Metrorail mess hobbles Cape Town businesses
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Cape Town - Bosses say the ongoing crisis with Metrorail has forced them to relook at how they run their businesses, from allowing flexitime to getting staff to work from home.
In a Cape Chamber of Commerce and Industry
member survey, bosses reported that their staff had became demotivated and unreliable trains had reduced productivity.
Four trains were torched last month, but over the past year the service has lost a number of trains. Metrorail parent company Passenger Rail Agency of South Africa (Prasa) said an estimated R70 million had been spent since January to repair damaged trains.
It will take up to a year to replace trains and Metrorail has warned that the service will remain under pressure.
Chamber president Janine Myburgh said 12% of their members responded to the survey, of that 8.5% said their staff are demotivated and they have reduced productivity; 90% claims that traffic congestion has increased due to the rail inefficiency, resulting in higher fuel costs and time lost.
Myburgh said the survey also revealed growing anger at the under-performance of Metrorail.
“What makes this so desperately sad is that Cape Town has the best network of railway lines of any city in the country but the service on these lines seems to be getting worse every day,” she said.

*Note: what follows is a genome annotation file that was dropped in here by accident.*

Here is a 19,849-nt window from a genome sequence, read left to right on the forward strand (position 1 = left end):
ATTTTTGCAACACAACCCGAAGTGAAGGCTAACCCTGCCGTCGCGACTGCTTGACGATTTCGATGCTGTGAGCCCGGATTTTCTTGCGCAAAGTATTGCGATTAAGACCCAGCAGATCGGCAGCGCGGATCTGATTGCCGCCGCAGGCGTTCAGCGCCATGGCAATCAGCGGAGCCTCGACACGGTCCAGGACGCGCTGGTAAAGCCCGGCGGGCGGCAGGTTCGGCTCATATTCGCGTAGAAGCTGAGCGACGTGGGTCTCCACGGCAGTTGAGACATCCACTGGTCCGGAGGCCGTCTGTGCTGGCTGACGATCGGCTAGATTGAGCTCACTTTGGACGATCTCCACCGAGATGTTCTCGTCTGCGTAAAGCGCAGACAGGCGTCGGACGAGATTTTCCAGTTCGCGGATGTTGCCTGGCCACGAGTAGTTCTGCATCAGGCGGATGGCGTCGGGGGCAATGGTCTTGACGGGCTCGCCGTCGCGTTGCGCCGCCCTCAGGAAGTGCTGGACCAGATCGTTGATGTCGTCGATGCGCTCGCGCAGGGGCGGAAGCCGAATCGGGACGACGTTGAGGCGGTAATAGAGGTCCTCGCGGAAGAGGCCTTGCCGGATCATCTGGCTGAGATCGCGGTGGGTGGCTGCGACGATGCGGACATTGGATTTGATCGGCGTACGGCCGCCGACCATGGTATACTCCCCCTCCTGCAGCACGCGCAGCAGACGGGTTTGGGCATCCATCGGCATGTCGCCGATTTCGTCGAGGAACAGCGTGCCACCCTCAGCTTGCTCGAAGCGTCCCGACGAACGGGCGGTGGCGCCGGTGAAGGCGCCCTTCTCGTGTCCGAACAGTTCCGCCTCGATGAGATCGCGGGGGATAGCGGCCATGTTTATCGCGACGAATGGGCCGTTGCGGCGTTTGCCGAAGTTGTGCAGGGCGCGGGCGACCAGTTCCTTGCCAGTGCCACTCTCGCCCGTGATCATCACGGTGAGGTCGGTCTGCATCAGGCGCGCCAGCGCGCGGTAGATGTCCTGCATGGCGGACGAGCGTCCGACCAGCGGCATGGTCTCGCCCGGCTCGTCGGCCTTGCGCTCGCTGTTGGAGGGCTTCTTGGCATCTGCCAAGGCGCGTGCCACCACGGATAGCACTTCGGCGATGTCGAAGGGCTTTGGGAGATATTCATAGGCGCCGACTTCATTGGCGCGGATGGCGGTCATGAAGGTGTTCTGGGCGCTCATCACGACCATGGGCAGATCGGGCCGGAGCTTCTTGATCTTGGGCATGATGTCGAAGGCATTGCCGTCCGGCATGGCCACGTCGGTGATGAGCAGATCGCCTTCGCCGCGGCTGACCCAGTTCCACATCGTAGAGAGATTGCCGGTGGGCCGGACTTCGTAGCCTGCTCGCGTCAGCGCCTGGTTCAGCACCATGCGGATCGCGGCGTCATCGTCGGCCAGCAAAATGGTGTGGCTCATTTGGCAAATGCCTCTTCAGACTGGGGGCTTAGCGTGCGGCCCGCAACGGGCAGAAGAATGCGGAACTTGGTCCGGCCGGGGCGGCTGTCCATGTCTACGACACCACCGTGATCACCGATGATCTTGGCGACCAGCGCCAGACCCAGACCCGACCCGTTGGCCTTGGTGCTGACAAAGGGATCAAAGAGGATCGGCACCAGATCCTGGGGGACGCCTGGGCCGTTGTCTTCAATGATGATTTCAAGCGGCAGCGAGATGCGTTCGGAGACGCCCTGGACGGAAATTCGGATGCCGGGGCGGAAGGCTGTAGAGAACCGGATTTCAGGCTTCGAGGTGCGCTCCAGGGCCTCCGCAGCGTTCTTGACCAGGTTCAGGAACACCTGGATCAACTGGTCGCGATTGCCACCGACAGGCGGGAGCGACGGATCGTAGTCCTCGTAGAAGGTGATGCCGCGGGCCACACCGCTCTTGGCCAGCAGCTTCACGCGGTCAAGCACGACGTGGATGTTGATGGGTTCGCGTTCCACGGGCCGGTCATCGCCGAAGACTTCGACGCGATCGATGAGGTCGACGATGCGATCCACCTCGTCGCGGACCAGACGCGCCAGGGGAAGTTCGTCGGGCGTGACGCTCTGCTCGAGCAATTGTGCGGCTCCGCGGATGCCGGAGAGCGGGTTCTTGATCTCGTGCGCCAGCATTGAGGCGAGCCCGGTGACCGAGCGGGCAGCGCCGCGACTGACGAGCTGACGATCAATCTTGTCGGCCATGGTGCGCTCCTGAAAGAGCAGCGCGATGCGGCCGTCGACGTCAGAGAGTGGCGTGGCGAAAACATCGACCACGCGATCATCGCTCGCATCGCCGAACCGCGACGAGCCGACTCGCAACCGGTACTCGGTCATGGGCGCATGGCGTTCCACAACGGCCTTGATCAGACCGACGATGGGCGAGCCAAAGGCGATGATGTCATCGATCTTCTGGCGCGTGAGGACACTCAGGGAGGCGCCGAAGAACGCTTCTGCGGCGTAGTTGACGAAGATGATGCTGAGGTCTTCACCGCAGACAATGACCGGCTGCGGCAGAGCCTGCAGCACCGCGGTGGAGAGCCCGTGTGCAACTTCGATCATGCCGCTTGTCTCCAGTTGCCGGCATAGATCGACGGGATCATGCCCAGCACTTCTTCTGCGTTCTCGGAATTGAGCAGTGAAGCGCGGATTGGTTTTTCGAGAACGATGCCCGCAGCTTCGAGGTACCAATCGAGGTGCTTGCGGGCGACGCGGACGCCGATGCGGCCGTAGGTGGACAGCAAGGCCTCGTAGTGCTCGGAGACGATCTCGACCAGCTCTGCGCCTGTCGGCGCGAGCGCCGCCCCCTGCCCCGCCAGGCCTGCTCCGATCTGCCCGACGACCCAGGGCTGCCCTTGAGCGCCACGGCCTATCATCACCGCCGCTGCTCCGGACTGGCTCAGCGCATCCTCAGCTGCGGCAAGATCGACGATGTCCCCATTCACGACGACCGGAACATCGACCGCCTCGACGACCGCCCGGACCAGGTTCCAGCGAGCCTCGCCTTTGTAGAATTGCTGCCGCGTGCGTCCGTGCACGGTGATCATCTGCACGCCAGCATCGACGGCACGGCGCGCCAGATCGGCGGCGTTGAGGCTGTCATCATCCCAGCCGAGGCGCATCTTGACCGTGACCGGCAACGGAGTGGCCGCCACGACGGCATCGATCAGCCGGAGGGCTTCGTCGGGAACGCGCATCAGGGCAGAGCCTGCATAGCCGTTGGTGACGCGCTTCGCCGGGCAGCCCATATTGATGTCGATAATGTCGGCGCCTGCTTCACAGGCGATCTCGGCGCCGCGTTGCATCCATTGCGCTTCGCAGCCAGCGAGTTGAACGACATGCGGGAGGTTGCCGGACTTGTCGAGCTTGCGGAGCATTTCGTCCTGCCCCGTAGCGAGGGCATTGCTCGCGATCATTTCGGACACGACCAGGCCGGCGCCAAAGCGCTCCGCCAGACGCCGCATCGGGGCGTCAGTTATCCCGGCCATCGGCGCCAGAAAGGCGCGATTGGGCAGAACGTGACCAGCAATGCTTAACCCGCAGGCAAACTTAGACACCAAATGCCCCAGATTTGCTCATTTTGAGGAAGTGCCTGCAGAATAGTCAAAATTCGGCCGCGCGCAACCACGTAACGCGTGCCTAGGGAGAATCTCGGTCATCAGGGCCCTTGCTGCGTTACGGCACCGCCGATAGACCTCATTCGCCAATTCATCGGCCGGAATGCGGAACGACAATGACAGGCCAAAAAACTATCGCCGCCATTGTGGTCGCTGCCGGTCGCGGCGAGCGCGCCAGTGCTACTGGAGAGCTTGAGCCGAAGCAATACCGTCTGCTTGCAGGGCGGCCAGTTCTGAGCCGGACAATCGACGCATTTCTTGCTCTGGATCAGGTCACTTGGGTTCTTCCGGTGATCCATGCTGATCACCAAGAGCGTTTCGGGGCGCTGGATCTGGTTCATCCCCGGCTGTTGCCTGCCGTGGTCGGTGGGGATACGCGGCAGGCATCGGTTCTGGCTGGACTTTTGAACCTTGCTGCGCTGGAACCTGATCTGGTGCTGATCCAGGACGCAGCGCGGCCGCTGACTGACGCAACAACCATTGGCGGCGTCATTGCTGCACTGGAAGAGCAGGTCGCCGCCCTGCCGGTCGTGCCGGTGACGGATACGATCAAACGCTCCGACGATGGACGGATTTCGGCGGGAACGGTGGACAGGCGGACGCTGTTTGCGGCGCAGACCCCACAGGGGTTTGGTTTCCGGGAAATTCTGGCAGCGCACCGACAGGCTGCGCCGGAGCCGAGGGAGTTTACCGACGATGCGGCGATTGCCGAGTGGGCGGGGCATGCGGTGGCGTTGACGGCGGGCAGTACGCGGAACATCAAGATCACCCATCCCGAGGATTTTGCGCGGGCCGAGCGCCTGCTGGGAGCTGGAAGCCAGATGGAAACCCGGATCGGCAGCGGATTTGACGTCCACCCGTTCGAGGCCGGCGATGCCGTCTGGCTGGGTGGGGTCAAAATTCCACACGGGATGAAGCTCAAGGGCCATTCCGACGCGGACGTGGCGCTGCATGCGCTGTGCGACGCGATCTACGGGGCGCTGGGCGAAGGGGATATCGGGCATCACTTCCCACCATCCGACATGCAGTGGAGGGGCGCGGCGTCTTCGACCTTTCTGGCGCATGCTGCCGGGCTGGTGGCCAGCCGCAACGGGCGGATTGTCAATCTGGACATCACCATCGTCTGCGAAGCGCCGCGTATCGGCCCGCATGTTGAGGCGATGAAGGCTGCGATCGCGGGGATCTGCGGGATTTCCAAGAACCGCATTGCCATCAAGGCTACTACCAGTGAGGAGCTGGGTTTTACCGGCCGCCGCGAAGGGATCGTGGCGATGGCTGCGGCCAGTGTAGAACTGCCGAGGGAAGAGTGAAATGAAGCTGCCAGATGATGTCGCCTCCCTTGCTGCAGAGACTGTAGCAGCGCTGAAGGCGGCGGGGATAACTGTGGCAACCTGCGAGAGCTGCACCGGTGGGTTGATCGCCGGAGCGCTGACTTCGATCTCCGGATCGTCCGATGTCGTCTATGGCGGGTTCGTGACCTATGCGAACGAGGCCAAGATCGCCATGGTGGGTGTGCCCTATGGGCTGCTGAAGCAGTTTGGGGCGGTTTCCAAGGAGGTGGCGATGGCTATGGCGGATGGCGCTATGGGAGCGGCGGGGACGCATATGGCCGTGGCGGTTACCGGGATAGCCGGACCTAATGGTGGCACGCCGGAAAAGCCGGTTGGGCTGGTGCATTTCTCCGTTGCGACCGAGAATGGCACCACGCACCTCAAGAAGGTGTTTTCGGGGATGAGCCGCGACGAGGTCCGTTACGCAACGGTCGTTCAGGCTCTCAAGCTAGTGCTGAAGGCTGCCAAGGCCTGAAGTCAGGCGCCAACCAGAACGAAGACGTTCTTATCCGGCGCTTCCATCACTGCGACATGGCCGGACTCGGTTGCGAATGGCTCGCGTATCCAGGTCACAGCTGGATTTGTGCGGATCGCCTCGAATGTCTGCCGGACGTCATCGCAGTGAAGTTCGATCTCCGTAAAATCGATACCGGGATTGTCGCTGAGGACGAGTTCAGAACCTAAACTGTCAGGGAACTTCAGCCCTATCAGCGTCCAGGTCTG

The survey revealed that 27.4% of respondents had to deal with an absentee rate that had increased by 10% or more. Nearly 35% said that they had assisted workers by providing some kind of transport, or assistance with taxi fees; 47.6% said they had introduced flexitime to ease commuting problems; while 27% said that working from home was a viable option for some staff.
Employers said their workers were getting a raw deal from Metrorail.
“They pay for a monthly ticket but when the service isn’t there, or trains are too late, they have to find money to pay for taxi or bus fares. There are no refunds.”
To make matters worse, some employers allege that mini-bus taxis increase their fees when trains are not available.
There are also concerns that commuters are then forced to travel in the dark, especially in winter, when trains are late or are cancelled. “Many of our staff live in crime-ridden areas and they fear for their lives every day when they return home in darkness,” one employer said.
Metrorail spokesperson, Riana Scott said: “The deliberate onslaught against a vital public service last month took its toll.”
Scott adds that the recovery process is a lengthy one in which a lot of rebuild will have to take place. “Current train cancellations can be attributed to carriages destroyed by fire and an optimistic scenario for the return of burnt carriages is six to 12 months,” said Scott.